Where Historians Stand on Black Confederates
One of the points that I tried to make in my radio interview yesterday morning was that while there is a vibrant and often heated discussion about the existence and loyalty of black Confederates this is simply not true within the scholarly community. Academic historians have studied this issue closely and have done extensive work on how the Confederate government and military attempted to utilize its slave population. There is a rich literature on various aspects of this subject that can be accessed by those, who are sincerely interested in learning more.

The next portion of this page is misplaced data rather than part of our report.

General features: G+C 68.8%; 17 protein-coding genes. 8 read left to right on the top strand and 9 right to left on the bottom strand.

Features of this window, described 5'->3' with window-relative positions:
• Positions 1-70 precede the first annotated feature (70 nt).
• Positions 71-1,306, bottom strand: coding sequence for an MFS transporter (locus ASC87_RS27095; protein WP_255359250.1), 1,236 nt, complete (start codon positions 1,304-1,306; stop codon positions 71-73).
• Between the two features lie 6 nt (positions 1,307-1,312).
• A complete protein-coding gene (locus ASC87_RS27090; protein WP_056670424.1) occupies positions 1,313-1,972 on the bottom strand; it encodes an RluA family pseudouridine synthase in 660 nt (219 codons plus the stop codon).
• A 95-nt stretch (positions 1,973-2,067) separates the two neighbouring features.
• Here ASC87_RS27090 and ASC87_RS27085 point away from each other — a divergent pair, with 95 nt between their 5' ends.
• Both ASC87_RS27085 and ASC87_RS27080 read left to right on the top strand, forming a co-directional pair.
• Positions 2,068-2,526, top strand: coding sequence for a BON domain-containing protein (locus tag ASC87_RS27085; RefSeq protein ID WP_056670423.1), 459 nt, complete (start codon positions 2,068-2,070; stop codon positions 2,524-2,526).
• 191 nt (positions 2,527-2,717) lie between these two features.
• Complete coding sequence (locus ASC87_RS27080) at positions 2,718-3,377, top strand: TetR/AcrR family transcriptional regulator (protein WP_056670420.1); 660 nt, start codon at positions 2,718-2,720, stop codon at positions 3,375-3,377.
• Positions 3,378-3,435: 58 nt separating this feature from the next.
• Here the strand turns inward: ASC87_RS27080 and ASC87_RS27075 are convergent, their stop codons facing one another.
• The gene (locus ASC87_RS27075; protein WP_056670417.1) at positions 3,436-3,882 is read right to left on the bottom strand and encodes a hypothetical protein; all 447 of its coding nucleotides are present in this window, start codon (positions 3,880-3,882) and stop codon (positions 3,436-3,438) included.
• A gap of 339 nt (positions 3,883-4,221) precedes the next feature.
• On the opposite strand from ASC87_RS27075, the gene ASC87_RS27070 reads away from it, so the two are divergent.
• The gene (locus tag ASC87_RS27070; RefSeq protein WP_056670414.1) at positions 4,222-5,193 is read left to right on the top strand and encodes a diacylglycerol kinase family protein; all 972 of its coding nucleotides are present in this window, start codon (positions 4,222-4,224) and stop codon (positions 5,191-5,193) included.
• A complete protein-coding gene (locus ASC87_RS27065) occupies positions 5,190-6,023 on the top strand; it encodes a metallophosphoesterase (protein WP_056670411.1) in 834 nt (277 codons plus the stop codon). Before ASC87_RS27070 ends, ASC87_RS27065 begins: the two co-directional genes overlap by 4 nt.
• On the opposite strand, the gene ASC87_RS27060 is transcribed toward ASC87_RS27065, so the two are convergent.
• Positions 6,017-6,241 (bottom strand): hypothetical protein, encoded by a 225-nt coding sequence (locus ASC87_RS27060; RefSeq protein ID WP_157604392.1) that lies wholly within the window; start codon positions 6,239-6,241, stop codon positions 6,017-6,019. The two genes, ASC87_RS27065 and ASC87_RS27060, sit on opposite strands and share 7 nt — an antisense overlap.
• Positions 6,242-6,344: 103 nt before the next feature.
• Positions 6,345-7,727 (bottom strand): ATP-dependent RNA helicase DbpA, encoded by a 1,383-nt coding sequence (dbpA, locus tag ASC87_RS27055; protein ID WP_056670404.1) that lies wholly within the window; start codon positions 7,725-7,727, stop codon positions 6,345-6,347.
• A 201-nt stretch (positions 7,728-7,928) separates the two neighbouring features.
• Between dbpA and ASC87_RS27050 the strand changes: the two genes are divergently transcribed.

If you want a thorough summary of where historians stand on this issue I highly recommend Jaime Amanda Martinez’s recent entry on the subject at Encyclopedia Virginia – part of the Virginia Foundation for the Humanities. Martinez teaches at the University of North Carolina at Pembroke and is currently working on a book-length manuscript on slave impressment, which is crucial to understanding this subject. At the bottom of the entry you will find a short list of essential readings. I would only add Stephanie McCurry’s, Confederate Reckoning: Power and Politics in the Civil War South, which includes a though-provoking chapter on the steps that slaveholders took to resist impressment of their property for wartime purposes.
We have a choice. We can remain preoccupied with questions of numbers and emotional pleas that slaves wished to remain enslaved or we can set aside these simplistic assumptions that tell us more about our own values and look for more interesting questions and analysis.